1915 - Battle of Loos; attack made by 2nd Bn Oxf & Bucks LI at Givenchy
(casualties, 9 Officers and 226 men);
1915 – 2nd Bn Oxf & Bucks LI -IN TRENCHES AT GIVENCHY.
About 2am information received that the “accessory” cylinders would be opened at 5.50am so that our attack would commence at 6am.
The attack by the 5th Infantry Brigade was timed to be half an hour in advance of the attack Southwards.
In this neighbourhood at the above hour the air was practically motionless , with the result that the “gas” hung very considerably and in our part of the line did more harm to our own men than to the enemy, who in only very few cases were found to have suffered from its effects.
The Right Company (A) had little difficulty in reaching the German first line and a great part of this company also penetrated to the second line another 150 yards beyond. The company had about 20 bombers and between them about 200 bombs of the new Ball pattern. Each man carried five in a belt and each pair shared a box of twelve. This supply was however nothing like sufficient to withstand the attack by the German bombers launched about an hour after their lines were occupied.
The 2 companies of the 1/Queens Regt as well as the 2/HLI on their right were gradually forced back and by about am all these five companies or what remained of them were back in the British Front Line trenches. Once more a shortage of bombs is one cause of our retirement: another is that the match striker in use with these Ball bombs was very much affected by the damp weather: another – the Germans use handle bombs and these undoubtedly carry further than those without handles.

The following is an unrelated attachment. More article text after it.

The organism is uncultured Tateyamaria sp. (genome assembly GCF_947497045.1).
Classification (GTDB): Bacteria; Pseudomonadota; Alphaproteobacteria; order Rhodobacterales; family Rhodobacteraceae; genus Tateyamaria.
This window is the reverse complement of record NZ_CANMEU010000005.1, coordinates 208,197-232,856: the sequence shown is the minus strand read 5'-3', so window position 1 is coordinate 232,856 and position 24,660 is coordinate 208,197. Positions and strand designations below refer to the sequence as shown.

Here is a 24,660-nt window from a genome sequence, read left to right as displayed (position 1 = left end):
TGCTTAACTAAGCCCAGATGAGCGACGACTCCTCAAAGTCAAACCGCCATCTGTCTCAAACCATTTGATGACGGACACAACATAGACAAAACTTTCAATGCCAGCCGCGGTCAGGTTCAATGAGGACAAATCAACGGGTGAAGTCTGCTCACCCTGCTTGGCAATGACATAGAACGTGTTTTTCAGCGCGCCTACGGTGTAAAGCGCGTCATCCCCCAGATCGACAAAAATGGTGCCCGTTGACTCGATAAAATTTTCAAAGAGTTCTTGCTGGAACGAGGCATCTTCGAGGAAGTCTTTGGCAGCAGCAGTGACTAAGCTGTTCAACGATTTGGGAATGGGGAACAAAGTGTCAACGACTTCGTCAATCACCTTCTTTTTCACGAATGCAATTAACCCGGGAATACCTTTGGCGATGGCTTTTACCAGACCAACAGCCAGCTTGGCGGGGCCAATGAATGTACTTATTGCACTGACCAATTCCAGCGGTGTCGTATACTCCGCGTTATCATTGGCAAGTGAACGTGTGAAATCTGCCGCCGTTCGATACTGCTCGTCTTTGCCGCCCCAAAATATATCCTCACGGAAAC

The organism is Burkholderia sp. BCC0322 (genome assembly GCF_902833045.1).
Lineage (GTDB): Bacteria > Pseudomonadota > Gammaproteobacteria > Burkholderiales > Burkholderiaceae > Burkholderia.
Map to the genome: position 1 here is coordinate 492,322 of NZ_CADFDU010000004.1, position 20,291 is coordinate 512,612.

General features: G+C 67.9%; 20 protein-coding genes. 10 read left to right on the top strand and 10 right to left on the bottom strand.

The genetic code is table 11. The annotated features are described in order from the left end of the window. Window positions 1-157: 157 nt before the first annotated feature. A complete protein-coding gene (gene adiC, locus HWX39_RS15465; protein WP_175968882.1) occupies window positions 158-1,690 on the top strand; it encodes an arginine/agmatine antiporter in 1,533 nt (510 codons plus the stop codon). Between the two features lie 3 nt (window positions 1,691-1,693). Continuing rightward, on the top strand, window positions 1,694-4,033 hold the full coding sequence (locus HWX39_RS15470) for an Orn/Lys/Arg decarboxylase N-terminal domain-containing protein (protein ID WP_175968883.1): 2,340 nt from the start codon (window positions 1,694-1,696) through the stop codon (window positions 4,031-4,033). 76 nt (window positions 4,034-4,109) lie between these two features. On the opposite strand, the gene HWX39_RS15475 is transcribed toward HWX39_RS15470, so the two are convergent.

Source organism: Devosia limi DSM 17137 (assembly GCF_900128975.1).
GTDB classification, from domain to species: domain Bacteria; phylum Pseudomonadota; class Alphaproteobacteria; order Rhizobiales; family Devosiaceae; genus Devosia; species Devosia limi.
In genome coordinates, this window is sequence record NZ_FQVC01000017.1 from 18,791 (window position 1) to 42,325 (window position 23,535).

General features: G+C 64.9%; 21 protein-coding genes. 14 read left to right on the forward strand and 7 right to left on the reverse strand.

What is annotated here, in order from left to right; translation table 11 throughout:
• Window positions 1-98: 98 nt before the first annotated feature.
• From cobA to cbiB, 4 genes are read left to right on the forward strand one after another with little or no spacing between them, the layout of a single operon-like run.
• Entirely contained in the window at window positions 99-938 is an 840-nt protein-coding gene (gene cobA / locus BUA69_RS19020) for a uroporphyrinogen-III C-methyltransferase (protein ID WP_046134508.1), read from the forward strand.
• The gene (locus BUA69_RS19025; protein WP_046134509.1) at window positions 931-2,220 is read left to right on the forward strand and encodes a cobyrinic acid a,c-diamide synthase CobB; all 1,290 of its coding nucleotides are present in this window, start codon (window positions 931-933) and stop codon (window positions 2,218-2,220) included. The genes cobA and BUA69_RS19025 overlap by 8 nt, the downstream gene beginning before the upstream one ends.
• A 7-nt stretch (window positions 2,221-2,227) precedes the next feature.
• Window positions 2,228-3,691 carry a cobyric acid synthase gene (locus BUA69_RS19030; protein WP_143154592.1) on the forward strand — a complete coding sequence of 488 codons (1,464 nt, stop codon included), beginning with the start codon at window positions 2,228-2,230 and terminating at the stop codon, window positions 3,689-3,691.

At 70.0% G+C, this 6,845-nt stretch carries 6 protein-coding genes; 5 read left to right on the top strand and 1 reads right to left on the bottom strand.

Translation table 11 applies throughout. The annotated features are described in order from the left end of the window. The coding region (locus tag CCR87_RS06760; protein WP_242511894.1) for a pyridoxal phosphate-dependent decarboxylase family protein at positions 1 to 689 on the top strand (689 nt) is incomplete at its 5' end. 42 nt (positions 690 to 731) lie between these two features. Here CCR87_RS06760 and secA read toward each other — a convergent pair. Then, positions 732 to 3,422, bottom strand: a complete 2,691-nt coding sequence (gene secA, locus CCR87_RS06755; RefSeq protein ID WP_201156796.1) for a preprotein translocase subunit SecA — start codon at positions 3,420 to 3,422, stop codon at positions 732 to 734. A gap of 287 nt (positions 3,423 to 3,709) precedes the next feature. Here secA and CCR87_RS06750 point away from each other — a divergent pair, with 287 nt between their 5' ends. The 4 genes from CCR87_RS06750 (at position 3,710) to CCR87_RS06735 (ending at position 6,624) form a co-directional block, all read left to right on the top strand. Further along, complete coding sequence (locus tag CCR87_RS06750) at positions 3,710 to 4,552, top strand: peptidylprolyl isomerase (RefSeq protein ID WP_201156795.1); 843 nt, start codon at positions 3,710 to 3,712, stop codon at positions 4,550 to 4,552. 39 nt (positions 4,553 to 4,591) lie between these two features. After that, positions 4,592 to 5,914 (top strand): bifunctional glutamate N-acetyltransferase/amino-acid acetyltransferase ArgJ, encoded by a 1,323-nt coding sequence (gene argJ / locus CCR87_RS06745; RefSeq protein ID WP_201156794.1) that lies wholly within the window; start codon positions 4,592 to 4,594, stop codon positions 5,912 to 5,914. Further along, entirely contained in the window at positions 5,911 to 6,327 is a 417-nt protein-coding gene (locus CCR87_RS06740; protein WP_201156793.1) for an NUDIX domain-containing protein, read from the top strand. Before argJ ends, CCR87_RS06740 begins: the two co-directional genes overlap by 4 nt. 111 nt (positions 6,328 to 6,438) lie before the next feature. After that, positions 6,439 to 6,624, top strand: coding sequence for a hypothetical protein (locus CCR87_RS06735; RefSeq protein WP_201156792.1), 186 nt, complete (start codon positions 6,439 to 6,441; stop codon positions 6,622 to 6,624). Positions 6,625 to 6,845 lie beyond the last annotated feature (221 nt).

Meanwhile the Left company (D) on advancing from the neighbourhood of the WARREN where our gas had affected many men, received a very warm reception from the enemy.
They advanced in 2 parties each of 2 sections; the Southern one under Lt NEWTON-KING at once came under severe Machine Gun fire and practically no advance could be made here; the Northern Party did no better, as on advancing to the edge of the craters, they found the enemy ready prepared for them and for some little time a bombing and fire encounter took place in which we were able to kill many Germans but no ground could be gained owing to the very heavy wire entanglements in front of their trenches and the presence of many Machine Guns .
Between 6 and 11am our trenches were pretty steadily bombarded by “Whiz-bangs” whilst heavier shells were directed on the neighbourhood of the church.
The remainder of the day and the night was quiet.
The 5th Brigade had been told not to press their attack continuously should the first results be fruitless.
A section of the 3rd Field Company Royal Engineers was in readiness to assist should the attack be successful.
A Working Party of 100 men of the 7/Kings Regt was employed in digging out a communication trench, but the work did not proceed very far. In one part of the line a party thus employed very much impeded the advance of reinforcements on this line of slight cover.
Lieut P F NEWTON-KING
2Lieut E R G HUGHES
2Lieut L A VIDAL
And 33 men.
Lieut T E TITHERINGTON
Lieut A N CAREW-HUNT
Lieut P L C WEBSTER
Lieut J D BELGRAVE
2Lieut C HURST-BROWN (Died of Wounds 26/9/1915)
Capt E SCOTT (RAMC)
And 124 men.
Lieut V V JACOB
And 69 men.
Lieut R CLARK took over Medical charge of the Regiment vice Capt SCOTT.
1915– 1/1st Buckinghamshire Battalion – HEBUTERNE
Battalion in Trenches.
Guns shelled enemy position 2pm & intermittently onwards.
1915 - 5th Bn Oxf & Bucks LI attacked Bellewarde Farm, Ypres
(casualties, 13 Officers and 463 men).